Basic Livestock Care Skills

Caring for livestock is among the basics for those practicing good animal husbandry.

| January/February 2017

  • A cow cleaning up its young calf.
    Photo by iStockphoto.com/Ben Klaus
  • A vet on location gets an annual spring vaccination ready for a horse's injection.
    Photo by iStockphoto.com/Dave Herriman
  • The most basic of livestock skills on the farm are taking an animal’s temperature, determining pulse and respiration rates, and knowing how to test for dehydration, among other indicators.
    Photo by iStockphoto.com/Charles Mann
  • Routinely dressing and wrapping cuts, scrapes, and other minor wounds is part of trying to give your animals the best quality of life possible.
    Photo by Morgan Winkler
  • Learning to make a horse lift his hoof for inspection is another basic livestock skill.
    Photo by Remsberg Inc./AgStockUSA
  • Intravenous injections are best left to the professionals. At left, a veterinarian prepares an injection at a Minnesota dairy.
    Photo by Steve Wolt/AgStockUSA

Without a doubt, livestock bring their owners great joy and happiness. There’s nothing like the peaceful feeling of watching your animals graze at sunrise, laughing at a new lamb frolicking, or the satisfaction of putting good, wholesome food on the table. But, along with owning livestock comes a great responsibility to do all we can to practice good animal husbandry and ensure their health and welfare.

A good relationship with a large-animal vet can go a long way toward achieving that health and welfare. A vet cannot only provide care in times of crisis, but can help make sure routine and preventative health care is up to date. To enhance that relationship, there are several basic skills every livestock owner can master that will make their vet’s job easier and help ensure a happy and productive herd. These skills will allow you to assess an animal’s health, administer basic medications, and make sure your animals are in tip-top condition for breeding and giving birth.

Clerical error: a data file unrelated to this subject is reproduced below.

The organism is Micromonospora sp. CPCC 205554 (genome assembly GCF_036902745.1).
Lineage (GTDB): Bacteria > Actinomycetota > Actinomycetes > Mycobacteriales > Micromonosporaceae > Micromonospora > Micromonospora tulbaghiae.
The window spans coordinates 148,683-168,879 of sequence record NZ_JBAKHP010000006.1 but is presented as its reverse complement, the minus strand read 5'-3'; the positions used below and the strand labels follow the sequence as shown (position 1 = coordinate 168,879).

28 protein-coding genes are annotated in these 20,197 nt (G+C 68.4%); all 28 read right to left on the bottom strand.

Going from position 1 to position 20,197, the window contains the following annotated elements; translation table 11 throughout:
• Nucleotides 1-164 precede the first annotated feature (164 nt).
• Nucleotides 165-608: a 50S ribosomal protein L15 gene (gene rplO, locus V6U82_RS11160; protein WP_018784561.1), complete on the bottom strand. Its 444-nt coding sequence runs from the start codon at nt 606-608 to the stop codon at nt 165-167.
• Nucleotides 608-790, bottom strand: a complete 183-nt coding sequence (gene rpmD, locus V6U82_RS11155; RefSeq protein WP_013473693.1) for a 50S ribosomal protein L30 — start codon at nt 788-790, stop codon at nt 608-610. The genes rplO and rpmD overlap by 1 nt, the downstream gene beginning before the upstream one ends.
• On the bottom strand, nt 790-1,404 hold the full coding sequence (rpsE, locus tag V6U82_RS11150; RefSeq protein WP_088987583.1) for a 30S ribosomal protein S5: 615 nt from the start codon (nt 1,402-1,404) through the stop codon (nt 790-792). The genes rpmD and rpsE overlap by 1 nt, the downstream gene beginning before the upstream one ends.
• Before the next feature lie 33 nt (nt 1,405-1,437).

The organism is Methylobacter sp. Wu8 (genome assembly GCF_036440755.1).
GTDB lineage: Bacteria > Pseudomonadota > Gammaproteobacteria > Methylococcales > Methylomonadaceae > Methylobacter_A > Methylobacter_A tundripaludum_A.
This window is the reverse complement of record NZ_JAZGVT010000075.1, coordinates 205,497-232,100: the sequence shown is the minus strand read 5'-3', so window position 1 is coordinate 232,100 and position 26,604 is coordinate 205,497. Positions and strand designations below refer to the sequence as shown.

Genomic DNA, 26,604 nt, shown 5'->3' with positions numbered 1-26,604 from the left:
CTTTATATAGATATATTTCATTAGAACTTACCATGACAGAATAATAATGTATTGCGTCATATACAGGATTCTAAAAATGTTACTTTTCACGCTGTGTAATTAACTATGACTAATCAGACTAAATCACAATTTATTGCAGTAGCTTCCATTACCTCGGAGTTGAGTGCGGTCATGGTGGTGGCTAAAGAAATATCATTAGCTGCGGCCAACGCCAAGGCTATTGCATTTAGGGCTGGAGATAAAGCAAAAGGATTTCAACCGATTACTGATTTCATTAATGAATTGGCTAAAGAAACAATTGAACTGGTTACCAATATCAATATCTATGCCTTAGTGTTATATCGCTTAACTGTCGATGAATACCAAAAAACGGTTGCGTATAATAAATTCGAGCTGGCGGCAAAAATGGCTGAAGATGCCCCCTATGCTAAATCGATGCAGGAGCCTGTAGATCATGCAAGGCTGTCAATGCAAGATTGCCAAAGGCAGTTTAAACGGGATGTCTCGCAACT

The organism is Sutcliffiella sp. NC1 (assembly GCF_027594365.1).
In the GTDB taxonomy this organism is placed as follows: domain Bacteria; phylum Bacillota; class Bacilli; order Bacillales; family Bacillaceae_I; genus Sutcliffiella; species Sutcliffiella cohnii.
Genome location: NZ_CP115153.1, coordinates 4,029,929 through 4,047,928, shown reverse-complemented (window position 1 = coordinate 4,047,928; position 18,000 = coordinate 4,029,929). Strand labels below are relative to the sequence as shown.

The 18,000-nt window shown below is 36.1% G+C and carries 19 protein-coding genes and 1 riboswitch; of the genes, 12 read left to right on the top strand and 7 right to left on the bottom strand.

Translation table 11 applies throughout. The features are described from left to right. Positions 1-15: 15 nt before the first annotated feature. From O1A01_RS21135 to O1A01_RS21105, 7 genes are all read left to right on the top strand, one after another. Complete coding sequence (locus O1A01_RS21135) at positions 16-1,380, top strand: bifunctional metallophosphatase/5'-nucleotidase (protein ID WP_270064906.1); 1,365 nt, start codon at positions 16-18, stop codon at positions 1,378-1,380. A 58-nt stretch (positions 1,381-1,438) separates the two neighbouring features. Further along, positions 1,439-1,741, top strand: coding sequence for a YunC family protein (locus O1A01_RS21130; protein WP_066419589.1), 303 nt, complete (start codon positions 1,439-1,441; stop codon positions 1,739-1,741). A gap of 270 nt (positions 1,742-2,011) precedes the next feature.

Assessing an animal’s condition

Take a temperature. If you notice something is just “not quite right” with your animal, one of the first things you can look at objectively is the body temperature of the animal.

One of the quickest and most valuable assessment tools is a simple thermometer. An animal with an elevated temperature on a cool, cloudy day might be in the early stages of an infectious disease. Animals with a high temperature on a hot, sunny day may be experiencing heat distress. And an animal with too low a body temperature for the current weather conditions might be in shock or experiencing some other systemic problem.



Traditional veterinary thermometers are glass with mercury inside. They will come with a loop on the end for tying a string through so the thermometer can be inserted as far as possible without losing it. Don’t skip this step. Losing a thermometer where you don’t want to lose one can add insult to injury at a time when you don’t need the headache.

If using a glass thermometer, shake it down to get the mercury to the bottom of the bulb. Use plenty of OB lube, as tearing sensitive rectal tissues can create additional problems. (In a pinch, dish soap can be used.) You can also use a digital thermometer, but be sure, as with the glass one, to also tie a string around it for easy retrieval. These aren’t quite as easy to become lost as the slender glass ones, but better safe than sorry.






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